Depression and Chronic Pain

Chronic is often both emotional and physical, and it’s sometimes impossible to say whether the pain or the depression occurred first.

What Is The Chronic Pain?

Chronic pain is defined as pain that lasts longer than the normal period it takes for a sickness or injury to heal. Chronic pain is also defined as pain that lasts more than three months. According to research, 30 to 50% of persons who suffer from chronic pain also suffer from depression or anxiety. 

Chronic pain is not only a medical condition; it is also an emotional one that has a significant impact on a person’s emotions and moods. Individuals suffering from chronic pain may become isolated from others or lose mobility. Chronic pain is not only related to physical traumas; it can also be caused by diseases such as heart disease, arthritis, migraines, or diabetes.

The Link Between Depression and Chronic Pain

It can be difficult to determine whether chronic pain has caused depression or vice versa. Individuals who have chronic pain are three times more likely to acquire depression or anxiety symptoms, while persons who have depression are three times more likely to get chronic pain. Unexplained pain, such as headaches or back pain, is frequent in depression, and depressed persons may struggle to improve or maintain their physical health. Chronic pain, in turn, might cause difficulty sleeping, increased stress, or feelings of shame or worthlessness linked with melancholy. These factors can contribute to a difficult-to-break cycle.

Although melancholy can exacerbate chronic pain, people with chronic pain may be less inclined to detect and discuss depression symptoms with their doctor. In reality, half of all depressed people who seek medical attention only complain about physical symptoms. ⁴ Because pain and depression make each other difficult to cure, it’s critical to consider both while weighing therapy alternatives.


If you have some of the following symptoms in addition to chronic pain, you may be suffering from depression.

  • a lack of enthusiasm for activities
  • irritation or depression
  • sleep pattern changes
  • alterations in appetite
  • sentiments of shame or despondency
  • insufficient energy
  • difficulty concentrating
  • Suicidal thoughts.

Depression Test in 3 Minutes (Self-Assessment)

This quick quiz created by an expert might assist you in determining whether you are experiencing symptoms prevalent in people with Depression.

Building a Treatment Team

People gain the greatest when chronic pain and depression are treated together and by a multidisciplinary team. This expert group could include:

  • Physician. A doctor can perform a thorough examination and evaluation, make a diagnosis, and, if necessary, prescribe pain and psychiatric drugs.
  • Pain management expert. A pain specialist can educate the patient on the relationship between chronic pain and depression and help design a treatment plan.
  • A psychotherapist. Frequent sessions with a therapist skilled in cognitive behavioral therapy or another type of psychotherapy can help address anxious or negative thought patterns and teach coping methods that minimize pain and depression symptoms. They can also assist patients’ families in better understanding chronic pain and sadness.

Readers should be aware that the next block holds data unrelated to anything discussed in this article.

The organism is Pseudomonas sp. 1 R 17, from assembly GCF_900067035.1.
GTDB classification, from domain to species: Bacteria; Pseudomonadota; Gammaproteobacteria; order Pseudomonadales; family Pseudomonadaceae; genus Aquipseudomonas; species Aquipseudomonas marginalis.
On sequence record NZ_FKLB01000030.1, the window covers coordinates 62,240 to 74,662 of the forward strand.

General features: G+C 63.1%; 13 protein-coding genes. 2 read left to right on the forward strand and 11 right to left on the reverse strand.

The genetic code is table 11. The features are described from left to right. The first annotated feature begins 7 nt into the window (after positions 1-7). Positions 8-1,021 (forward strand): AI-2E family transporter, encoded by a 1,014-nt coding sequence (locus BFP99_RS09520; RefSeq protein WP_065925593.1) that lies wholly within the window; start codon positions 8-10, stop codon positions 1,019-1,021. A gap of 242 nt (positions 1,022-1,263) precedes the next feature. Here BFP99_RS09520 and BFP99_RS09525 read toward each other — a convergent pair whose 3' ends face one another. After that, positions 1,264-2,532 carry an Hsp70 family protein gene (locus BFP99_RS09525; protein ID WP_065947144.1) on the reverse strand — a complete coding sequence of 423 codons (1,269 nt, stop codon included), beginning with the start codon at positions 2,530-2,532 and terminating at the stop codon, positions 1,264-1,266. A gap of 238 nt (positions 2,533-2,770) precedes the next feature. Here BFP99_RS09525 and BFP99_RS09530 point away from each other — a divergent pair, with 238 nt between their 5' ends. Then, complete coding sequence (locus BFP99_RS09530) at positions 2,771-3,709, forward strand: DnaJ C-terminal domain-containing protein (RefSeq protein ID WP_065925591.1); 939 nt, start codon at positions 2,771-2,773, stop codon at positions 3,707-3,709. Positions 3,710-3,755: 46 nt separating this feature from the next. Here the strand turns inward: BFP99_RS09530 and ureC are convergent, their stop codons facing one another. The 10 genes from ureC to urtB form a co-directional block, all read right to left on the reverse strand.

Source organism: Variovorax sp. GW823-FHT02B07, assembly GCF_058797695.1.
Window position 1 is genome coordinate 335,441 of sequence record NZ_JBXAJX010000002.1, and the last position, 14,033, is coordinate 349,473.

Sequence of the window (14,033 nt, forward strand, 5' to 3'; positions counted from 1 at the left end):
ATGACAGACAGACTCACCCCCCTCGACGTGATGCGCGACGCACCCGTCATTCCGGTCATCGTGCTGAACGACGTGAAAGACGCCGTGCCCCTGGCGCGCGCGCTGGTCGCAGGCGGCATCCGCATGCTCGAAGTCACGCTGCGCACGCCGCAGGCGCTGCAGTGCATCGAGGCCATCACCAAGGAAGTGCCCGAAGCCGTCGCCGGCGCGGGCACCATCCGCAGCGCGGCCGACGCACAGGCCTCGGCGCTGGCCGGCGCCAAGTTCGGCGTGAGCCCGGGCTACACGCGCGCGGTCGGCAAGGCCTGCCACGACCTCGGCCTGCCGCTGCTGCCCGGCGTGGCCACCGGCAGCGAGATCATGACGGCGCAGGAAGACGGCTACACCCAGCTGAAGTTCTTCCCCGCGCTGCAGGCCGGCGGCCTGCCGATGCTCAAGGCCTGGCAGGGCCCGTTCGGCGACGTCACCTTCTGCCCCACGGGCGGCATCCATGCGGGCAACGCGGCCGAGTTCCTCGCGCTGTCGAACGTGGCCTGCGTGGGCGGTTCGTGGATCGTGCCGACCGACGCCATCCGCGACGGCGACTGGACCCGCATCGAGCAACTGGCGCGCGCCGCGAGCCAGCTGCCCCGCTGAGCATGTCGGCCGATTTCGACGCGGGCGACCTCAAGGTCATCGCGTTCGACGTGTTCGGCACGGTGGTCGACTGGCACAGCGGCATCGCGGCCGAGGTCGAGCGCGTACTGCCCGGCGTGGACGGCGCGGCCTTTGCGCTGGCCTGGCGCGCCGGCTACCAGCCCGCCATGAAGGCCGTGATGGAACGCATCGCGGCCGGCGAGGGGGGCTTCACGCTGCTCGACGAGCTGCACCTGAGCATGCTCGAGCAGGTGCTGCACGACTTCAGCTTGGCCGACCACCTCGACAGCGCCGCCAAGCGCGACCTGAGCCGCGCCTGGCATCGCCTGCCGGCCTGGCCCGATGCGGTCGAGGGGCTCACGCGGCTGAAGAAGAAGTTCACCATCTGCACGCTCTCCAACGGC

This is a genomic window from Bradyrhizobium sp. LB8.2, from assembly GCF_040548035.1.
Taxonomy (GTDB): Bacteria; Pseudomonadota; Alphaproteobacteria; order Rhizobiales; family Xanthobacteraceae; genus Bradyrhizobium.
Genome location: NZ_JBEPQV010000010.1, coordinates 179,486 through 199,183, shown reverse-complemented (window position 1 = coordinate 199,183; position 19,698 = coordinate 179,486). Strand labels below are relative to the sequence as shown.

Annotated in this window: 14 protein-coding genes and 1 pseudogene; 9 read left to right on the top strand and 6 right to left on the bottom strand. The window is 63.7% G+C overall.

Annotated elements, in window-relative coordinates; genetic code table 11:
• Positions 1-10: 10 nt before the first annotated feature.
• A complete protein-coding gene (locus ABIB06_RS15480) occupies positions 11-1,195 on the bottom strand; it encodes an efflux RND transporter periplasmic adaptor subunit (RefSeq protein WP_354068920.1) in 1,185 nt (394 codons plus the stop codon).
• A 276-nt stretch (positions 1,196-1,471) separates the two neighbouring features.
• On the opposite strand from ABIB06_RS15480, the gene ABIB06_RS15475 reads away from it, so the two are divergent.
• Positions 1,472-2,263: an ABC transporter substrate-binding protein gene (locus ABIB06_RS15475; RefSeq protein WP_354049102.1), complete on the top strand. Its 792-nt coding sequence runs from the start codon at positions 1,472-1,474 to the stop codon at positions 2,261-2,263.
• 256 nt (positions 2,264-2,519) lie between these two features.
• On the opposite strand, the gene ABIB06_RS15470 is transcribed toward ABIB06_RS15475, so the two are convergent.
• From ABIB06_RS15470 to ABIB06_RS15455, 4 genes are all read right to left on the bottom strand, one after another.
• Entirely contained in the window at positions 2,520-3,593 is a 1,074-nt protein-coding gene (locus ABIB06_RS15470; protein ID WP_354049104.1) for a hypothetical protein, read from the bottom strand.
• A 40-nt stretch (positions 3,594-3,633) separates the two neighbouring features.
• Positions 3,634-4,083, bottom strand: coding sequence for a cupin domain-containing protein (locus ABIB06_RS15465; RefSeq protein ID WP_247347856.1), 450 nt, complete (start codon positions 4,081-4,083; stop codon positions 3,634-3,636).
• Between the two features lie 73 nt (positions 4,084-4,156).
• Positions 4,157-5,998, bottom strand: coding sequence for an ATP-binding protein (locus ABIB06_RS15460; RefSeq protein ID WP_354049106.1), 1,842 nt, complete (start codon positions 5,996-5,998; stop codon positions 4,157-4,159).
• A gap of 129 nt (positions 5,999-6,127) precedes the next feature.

• A physical therapist. A physical therapist can help you improve your mobility, reduce discomfort, and boost your mood by teaching you useful exercises and muscle relaxation techniques.

Other practitioners, such as dietitians, acupuncturists, and occupational therapists, can help with chronic pain and depression.

Pic: Depression

Treatment Options

There are numerous treatment options available to treat and cure chronic pain and depression. Some examples are:

  • Talk therapy, often known as psychotherapy, can assist an individual in changing thought patterns, learning coping strategies for symptoms, and preventing future depressive symptoms.
  • Exercise, muscular relaxation, meditation, positive thinking, and other stress-reduction techniques are examples of stress-reduction techniques. Therapists, pain specialists, physical therapists, and others can make recommendations based on the patient’s requirements and interests.
  • Medicine – To alleviate symptoms, standard analgesics and antidepressant medications may be prescribed. Opioids may be prescribed for severe pain, but first discuss the dangers with your doctor, as well as any history of substance abuse.
  • Peer support – Many patients discover that support groups for chronic pain, mental illness, or both can provide emotional support as well as psychoeducation. If there isn’t an in-person support group in your region, consider seeking help online.
  • Inpatient or outpatient pain programs – When depression and/or chronic pain are severe, more intensive programs can give immediate and long-term support. These programs often offer on-site medical assistance, individual and group therapy, and psycho-education to help people cope with stress and discomfort.

If you consider that you have depression in addition to chronic pain, never be reluctant to tell your doctor about your mental as well as physical concerns. Though pain is invisible, it does not mean it is not real or that it cannot be treated. Consider who you may enlist today to assist you in regaining control of your body, mind, and spirit.